[ANN] Release of Topiary 0.3.0

Hi everyone,

We are pleased to announce the release of Topiary v0.3.0 – Dreamy Dracaena.

What is Topiary?

Topiary is a formatter for OCaml and a universal formatting engine. It is a tool in the Tree-sitter ecosystem, designed for formatter authors and formatter users. Authors can create a formatter without having to write their own engine or even their own parser. Users benefit from uniform code style and the convenience of using a single formatter tool across multiple languages. Topiary is written in Rust and developed by Tweag.

What’s new?

From an OCaml user’s perspective, this release mostly includes the following changes:

There is more but we will point you to the release, the change log or all the changes for those.

How to get it?

You can try Topiary without installing it with our online playground. Topiary is also available via OPAM so you can simply rely on opam install topiary. If you are curious as to how we packaged a Rust project in OPAM, we have just the blog post. Nix users, you can find Topiary in nixpkgs or rely on the flake github:tweag/topiary. Finally, since this version, statically-linked binaries are available for download from the GitHub release.

We hope you like it; do try, report issues, ask for features, or tell us your love!

The Topiary team.


I try to understand the design of those tools, so here is what I could gather by skimming the documentation and som ecode.

  • Topiary works by having users specify rules that match on Concrete Syntax Tree (CST) fragments and emit “formatting tokens” around those fragments. This is expressive (any user of the tool can define their own formatting rule, and there are elaborate cascade rule to override user-global or project-local rules locally), relatively high-level, but the “formatting token” language is arguably ugly and ad-hoc. (It is unsurprising if you are familiar with pretty-printing libraries, but of limited expressivity and shoehorned in an ugly TOML syntax.) The formatters are also closely tied to the tree-sitter grammar, so watch out for large formatter updates if the tree-sitter grammar changes. (For example, it looks like OCaml tuples are currently parsed as a right-leaning tree rather than a proper sequence, but this could change overnight.)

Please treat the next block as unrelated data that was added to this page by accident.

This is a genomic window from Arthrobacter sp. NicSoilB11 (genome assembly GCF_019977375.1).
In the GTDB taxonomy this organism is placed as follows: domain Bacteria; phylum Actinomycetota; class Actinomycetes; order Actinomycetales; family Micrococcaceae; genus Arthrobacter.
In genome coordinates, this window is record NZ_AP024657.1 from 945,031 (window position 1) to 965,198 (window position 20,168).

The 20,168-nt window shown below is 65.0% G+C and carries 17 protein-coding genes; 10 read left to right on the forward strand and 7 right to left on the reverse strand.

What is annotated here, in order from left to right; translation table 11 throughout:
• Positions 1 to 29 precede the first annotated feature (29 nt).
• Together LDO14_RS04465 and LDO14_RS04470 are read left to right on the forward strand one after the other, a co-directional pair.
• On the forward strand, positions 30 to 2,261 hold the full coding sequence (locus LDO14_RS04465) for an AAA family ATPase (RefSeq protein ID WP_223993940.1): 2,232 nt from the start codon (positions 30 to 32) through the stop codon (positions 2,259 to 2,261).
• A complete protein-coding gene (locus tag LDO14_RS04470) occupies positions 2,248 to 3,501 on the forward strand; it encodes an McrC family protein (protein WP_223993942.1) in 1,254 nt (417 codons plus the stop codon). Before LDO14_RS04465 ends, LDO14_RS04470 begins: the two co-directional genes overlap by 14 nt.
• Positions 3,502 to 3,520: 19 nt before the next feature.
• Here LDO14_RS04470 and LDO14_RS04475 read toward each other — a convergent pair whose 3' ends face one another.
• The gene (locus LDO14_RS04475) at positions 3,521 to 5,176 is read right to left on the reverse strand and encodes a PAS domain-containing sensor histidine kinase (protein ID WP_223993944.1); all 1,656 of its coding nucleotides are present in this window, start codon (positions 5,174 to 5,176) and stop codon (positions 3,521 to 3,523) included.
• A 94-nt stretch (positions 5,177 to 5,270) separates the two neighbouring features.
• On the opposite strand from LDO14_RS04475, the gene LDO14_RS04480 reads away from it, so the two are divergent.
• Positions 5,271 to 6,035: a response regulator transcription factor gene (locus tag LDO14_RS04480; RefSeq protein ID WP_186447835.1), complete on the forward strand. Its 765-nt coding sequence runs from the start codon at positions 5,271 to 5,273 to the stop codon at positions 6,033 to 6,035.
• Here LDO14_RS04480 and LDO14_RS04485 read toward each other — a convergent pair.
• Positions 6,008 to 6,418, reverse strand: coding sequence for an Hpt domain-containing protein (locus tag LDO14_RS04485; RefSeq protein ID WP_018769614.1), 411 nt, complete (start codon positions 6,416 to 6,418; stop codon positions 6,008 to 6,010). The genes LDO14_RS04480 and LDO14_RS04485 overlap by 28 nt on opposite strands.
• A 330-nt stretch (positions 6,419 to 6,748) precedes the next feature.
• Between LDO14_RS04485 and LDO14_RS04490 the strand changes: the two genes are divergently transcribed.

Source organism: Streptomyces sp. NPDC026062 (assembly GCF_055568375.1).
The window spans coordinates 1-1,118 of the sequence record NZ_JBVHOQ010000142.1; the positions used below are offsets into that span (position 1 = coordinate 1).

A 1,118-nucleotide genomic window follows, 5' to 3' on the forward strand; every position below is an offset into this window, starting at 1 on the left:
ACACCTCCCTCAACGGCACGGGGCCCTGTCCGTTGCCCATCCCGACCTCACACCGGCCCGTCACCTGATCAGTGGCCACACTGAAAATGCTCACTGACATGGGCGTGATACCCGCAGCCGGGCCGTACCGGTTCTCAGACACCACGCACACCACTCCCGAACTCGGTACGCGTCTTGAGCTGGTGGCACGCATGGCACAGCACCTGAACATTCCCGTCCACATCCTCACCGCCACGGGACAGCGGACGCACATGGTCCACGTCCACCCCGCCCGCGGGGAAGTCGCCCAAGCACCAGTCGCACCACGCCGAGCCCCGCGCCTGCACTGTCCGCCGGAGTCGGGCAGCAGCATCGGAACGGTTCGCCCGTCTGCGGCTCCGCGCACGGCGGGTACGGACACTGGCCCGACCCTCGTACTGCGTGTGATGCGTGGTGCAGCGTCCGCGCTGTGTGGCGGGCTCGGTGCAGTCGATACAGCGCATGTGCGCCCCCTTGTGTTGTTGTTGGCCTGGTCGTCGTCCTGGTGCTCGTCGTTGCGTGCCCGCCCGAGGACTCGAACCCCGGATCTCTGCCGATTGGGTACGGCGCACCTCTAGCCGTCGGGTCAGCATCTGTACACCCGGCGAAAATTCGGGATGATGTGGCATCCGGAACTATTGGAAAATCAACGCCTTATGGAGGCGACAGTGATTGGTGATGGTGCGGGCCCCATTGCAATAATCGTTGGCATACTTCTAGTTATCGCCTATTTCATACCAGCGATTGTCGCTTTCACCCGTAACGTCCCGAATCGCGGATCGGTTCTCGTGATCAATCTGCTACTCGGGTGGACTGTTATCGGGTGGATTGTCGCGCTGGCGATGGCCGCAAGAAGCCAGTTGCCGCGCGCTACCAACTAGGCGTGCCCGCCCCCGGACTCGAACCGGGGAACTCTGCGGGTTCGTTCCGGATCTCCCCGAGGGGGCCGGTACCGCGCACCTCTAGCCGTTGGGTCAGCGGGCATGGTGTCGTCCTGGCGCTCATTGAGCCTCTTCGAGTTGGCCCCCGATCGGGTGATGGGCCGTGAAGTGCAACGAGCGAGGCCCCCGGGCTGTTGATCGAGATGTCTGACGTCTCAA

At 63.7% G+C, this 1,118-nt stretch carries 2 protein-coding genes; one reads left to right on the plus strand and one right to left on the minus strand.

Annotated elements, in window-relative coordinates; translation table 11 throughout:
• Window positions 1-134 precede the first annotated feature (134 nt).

The code to format e1; e2; ...; en is there.

  • ocamlformat works by compiling the compiler AST into Format formatting boxes. It is less configurable, in particular users must choose between a fixed number of configuration options instead of being able to override formatting rules, but is more expressive and better able to accommodate special cases (which is a good and also a bad thing).

    The code to format e1; e2; ...; en is at there.

  • ocp-indent works by processing the token stream directly and inserting indentation based on an approximation of the corresponding parsing state. (It is only trying to indent, not format, so it chooses indentation level but never inserts new line breaks.) The code to indent e1; e2; ...; en is there, but the comparison with the other two cannot be generalized as other things are sensibly harder with this design.

I tried comparing topiary and ocamlformat quickly on some simple examples, and the formatting quality seems comparable – but then I would expect some corner cases to have been better tuned with ocamlformat.

The fact that topiary starts from the CST while ocamlformat starts from the AST implies differences in results: by default ocamlformat will print syntactically-equivalent constructs in the same way (for example, a ; b; is going to be printed just as a; b, unless a hackish special case is implemented in the printer), while by default topiary will preserve all non-whitespace tokens in the source program and merely add line breaks and indentation. This makes topiary a more lightweight formatter: it will more often preserve the input style instead of changing it to a tool-implemented style.